Marine Corps Air-Ground Combat Center Twentynine Palms, Calif. --
A stream of legacy F/A-18 Hornets with Marine Fighter Attack Squadron (VMFA) 314, Marine Aircraft Group (MAG) 11, 3rd Marine Aircraft Wing (MAW), tore across the sky. Their deafening roar could be heard by all within sight as the pilots dropped numerous earth-shaking MK-77 fire bombs at static targets as part of a live-fire exercise at Marine Corps Air-Ground Combat Center Twentynine Palms, California, April 10, 2019. This demonstration of power shows off 3rd MAW’s ability to train in order to prepare its squadrons for any future missions.
The day prior, the same Black Knight jets flew a series of strike missions into the Shore Bombardment Area on the southern tip of San Clemente Island armed with an impressive loadout of eight to ten 500-pound high explosive (HE) general purpose bombs; two AIM-120 Advanced Medium-Range Air-to-Air Missiles (AMRAAM); two AIM-9X advanced infrared-tracking, short range multi-mission missiles; and a lightning targeting pod in addition to 500 Semi-Armor-Piercing High-Explosive Incendiary (SAPHEI) rounds. Every station designed to carry a weapon carried one, explained Lt. Col. Cedar L. Hinton, the commanding officer of VMFA-314.
“They delivered bombs on the targets they were given in one pass as a show of force. A 2-ship dropped sixteen 500-pound bombs on a single target set, while another 2-ship dropped six fire bombs on two different targets simultaneously,” added Hinton. “We did that for three waves.”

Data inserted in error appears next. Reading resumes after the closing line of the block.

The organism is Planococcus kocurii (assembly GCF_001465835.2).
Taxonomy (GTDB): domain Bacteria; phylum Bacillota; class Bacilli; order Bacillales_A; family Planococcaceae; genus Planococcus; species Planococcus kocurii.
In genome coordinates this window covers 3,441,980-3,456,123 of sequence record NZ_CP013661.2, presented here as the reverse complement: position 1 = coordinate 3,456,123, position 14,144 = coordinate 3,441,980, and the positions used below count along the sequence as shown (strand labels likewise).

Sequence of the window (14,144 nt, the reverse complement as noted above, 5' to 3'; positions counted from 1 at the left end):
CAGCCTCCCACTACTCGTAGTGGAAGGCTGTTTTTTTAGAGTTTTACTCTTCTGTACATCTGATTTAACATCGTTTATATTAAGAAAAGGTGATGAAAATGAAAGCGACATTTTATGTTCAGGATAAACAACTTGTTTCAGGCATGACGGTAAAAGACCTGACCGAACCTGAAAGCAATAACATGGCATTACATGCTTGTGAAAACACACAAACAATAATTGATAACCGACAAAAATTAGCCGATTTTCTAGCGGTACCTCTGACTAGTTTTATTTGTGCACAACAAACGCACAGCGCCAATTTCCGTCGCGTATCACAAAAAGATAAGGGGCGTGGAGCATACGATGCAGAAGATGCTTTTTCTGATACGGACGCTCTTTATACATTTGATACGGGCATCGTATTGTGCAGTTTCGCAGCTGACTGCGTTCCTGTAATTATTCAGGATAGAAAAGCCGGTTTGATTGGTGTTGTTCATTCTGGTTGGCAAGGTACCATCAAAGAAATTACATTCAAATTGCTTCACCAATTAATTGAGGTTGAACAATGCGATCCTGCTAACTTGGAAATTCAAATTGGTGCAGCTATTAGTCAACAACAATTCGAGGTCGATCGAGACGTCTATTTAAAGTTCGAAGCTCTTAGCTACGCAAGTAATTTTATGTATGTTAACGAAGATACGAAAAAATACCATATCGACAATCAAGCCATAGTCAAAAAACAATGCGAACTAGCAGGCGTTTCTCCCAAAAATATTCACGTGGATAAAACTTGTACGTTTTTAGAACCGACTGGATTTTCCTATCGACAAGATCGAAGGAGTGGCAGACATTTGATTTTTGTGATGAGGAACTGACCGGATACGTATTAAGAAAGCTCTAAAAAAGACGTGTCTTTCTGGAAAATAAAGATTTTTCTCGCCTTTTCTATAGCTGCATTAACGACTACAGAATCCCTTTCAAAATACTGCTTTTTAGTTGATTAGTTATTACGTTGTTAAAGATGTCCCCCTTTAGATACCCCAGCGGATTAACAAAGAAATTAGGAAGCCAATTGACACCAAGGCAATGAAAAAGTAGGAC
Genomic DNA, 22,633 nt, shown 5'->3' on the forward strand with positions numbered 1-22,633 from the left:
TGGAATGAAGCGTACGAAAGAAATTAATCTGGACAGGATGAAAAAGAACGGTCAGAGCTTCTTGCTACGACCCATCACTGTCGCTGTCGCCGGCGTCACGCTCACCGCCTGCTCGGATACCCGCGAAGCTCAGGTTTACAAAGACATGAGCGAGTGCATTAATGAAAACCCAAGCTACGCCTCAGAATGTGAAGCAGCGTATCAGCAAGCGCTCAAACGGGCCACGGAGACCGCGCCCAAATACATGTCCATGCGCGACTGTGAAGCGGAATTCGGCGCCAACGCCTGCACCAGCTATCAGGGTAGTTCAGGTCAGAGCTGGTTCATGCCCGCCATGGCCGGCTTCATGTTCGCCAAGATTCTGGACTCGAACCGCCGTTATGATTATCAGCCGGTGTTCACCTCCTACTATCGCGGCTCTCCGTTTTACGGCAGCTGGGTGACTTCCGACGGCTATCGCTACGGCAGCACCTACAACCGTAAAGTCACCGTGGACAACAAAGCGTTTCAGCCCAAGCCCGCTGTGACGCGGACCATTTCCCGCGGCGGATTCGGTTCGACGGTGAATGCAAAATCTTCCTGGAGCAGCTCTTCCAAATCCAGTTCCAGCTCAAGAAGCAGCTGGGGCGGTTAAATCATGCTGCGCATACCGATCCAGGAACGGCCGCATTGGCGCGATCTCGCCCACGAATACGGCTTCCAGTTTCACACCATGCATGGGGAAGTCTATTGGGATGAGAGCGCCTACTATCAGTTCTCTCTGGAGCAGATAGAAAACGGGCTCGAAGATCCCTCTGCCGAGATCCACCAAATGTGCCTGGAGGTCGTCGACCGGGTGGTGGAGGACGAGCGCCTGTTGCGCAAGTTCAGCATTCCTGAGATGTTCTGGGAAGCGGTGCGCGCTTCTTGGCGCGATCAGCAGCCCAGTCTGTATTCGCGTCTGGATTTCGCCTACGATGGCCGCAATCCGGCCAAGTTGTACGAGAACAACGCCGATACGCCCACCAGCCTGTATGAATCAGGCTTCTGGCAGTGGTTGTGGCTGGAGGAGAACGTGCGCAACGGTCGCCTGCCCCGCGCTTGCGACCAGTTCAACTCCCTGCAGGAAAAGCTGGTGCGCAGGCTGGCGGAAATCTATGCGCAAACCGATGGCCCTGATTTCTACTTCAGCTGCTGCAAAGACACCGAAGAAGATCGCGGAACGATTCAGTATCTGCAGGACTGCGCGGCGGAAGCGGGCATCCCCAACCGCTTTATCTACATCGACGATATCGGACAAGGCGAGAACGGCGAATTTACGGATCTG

Bombs plummet into the earth and debris fills the sky, as shockwaves flourish outward into the distance, a few rare patches of flora gradually hiss and flatten in the targeted valley. Within the blink of an eye, a Hornet with the “Black Knights” appears and is gone just as fast.
While showcasing the capabilities of fixed-wing aircraft is important, ensuring the Marines train safely is the priority. This type of training is not only invaluable to the squadron, but the exercise is designed to enhance proficiency for tactical air control members as an integral component of the Marine Air-Ground Task Force. In order to achieve this proficiency, Marines must place safety at the forefront at all times.
“The importance of this exercise is to help facilitate the training of junior (Forward Air Controllers) and (Joint Terminal Attack Controllers) and ensure that standards are upheld of safety and conduct,” said Maj. Mike D. Sterman, the air officer with 5th Marine Regiment.
As the night came to a close, the winds continued across the hillside. With a few warming layers underneath their desert uniforms, the Marines continued to communicate through radio and exchanged precise coordinates for the next attack.
“One of my favorite parts of training is always watching coordinated attacks and seeing how Marines manage their symphony of multiple assets that are integrated,” said Sterman.
Due to the structure of the live-fire exercise, the training is effective in preparing the Marines for real scenarios in austere environments. Every single order received, every single note written down and every single drop of sweat contributes to preparing for the next time the Marines face a scenario of this nature.
“Getting the fundamentals down here allows us to adapt to what are some of the more dynamic scenarios with complex environments and multiple aircraft, all from different agencies,” said Sterman.
3rd MAW remains trained, ready, relevant and responsive to emergent requirements across the globe. This requires each and every member of the MAW to be professional warriors who can accomplish a litany of functions and tasks that ensure the aircraft operate safely.